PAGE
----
|Posing in front of a sea of Virginia bluebells.
The first trip of the year is always met with excitement (well…mostly). It’s been several months since we’ve been out to the Low Gap trail at the Morgan/Monroe forest and the kids are excited to see the things they’ve not seen in a while. Every few minutes, they’d stop to pick up a pinecone or a special rock or a giant sycamore leaf while I waddled and huffed behind. It’s the first time I’ve gone hiking so pregnant (going on eight and a half months!) and it wasn’t easy. Once we made it to the pinnacle of the hills, it was exponentially easier to keep up.
We had planned a light picnic lunch of fruit and cheese sticks, trail mix and chips. It was nice to sit down and rest a few moments before pressing on.
It wasn’t much farther until we reached the spot where we’d made our morel discovery last year. Though it was around the same time we’d stumbled upon the morels last year, it was pretty obvious that we were early. There were no May apples, the bear corns were barely poking out of the ground, we saw very few red cups and devil’s urn. The weather was gorgeous, but not quite right for morels.
We made the best of our hike–I love getting outside for a walk, regardless of what wild edibles we find. On the way back, we stopped by the slate-filled creek that moseys through the forest, near where we park. That is the kids’ idea of a reward for their efforts. Maybe a slushie or snow cone to go along with it when we get back into town.
We tried again the following Monday to the same kind of success and much less enthusiasm from the kids. It wasn’t surprising–hiking really does take it out of them and after school, it was a little too much for them. Especially because we didn’t come back triumphant with armfuls of morels.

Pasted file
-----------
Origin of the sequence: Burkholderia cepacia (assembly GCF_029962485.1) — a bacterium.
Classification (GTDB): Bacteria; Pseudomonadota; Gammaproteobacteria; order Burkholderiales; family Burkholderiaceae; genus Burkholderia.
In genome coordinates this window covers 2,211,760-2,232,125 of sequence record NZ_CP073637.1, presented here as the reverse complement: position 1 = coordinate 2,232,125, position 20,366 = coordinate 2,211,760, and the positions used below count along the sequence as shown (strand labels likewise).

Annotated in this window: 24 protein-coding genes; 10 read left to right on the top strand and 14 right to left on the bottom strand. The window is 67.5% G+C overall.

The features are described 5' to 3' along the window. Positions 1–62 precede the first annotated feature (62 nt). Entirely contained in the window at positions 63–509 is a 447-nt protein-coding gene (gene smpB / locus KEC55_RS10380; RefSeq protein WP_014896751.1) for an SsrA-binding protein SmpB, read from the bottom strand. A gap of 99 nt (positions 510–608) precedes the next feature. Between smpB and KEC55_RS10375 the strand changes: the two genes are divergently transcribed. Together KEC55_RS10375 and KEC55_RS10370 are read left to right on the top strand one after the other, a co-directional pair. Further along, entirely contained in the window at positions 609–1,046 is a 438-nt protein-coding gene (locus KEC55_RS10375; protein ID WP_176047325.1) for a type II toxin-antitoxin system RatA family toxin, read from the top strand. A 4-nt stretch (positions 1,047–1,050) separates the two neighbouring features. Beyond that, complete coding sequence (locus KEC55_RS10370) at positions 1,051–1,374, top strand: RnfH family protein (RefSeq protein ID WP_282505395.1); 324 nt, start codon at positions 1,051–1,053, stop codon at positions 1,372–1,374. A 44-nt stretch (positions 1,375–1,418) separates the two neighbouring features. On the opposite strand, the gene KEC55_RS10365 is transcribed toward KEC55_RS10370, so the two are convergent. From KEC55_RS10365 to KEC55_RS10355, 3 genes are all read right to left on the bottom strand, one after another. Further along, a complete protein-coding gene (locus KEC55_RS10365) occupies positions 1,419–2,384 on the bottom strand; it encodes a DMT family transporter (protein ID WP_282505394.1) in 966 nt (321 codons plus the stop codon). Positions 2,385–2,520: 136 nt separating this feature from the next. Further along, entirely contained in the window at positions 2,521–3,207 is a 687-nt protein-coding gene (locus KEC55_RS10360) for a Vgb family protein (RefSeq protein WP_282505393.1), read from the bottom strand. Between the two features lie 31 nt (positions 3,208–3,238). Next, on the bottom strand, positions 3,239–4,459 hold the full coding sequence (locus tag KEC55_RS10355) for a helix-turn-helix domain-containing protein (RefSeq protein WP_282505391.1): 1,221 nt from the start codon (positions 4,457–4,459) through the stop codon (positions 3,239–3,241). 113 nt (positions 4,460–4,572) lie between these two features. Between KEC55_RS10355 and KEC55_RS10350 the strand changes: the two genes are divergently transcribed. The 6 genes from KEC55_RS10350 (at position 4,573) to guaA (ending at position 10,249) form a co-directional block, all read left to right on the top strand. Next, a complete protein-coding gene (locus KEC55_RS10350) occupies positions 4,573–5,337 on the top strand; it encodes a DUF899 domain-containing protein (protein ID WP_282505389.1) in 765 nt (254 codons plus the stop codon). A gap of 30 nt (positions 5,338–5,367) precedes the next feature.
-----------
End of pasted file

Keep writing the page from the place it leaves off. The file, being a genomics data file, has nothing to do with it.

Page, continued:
Despite our lack of success, Jack was still anxious to try out our luck. He’d been hearing other people in southern Indiana finding the first morels and he wasn’t going to be left out. Another rainy Saturday rolled around and while I made it pretty clear I didn’t think I’d be able to make it with him. I needed rest. So, he asked which of our children wanted to go with him, and Zoey, Henry, and Claire took off to get ready. Several hours later, a little wet and muddy, and very worn-out, they returned with the same success we’d had. Namely, none.
After that, we waited a couple of weeks, hoping to give the morels time to mature so they were at least poking out of the leaf cover. Though we were well into spring, the weather couldn’t quite make up its mind if it was going to be spring or winter. Another overcast Saturday brought cool temps and some drizzling rain that made everybody grumpy. But, when morels are out, there’s very little time to go and find them. So, we went.
At the same time that morels are popping up, wild ramps are also making their appearance. The nice thing about ramps is that they’re dependable and grow in the same place year after year. The problem is that at the Low Gap trail, ramps are in one direction and our best shot at morels is in the opposite. So, we made a plan to cover as much ground as possible, partly to keep the kids happy, partly to keep me from going into labor, waddling through the forest. Jack went in the direction of the ramps and the kids and I took off on a mission to find morels. It was slow and steady, especially since I put Peter in the hiking backpack to keep him from running off or stopping every five steps to pick up something.
Right as we made it to the top, Jack caught up with us. We stopped for a quick snack while Jack looked around, and I found an adorable little salamander, some of the kids took potty breaks (thank goodness they don’t have any hesitation peeing behind trees), and we gathered up our things to walk over the hill to our designated morel spot.
Jack spotted the first one, right along the edge of the trail (surprising, since so many people had been hiking past us that day). Then, one after another, more were found. Evelyn found one across from Jack.
Claire found one nearby, right behind Jack’s…
…and Henry almost squashed the one Jack pointed out to him.
It wasn’t exactly a morel motherload, but it was enough to make the trek worth it and dinner very tasty. Plus, with the late freeze and snow we experienced, there’s talk of it resetting the morel life cycle so we can go out looking again…maybe after the baby’s born. Otherwise, Jack’s going to have to be on his own. 😉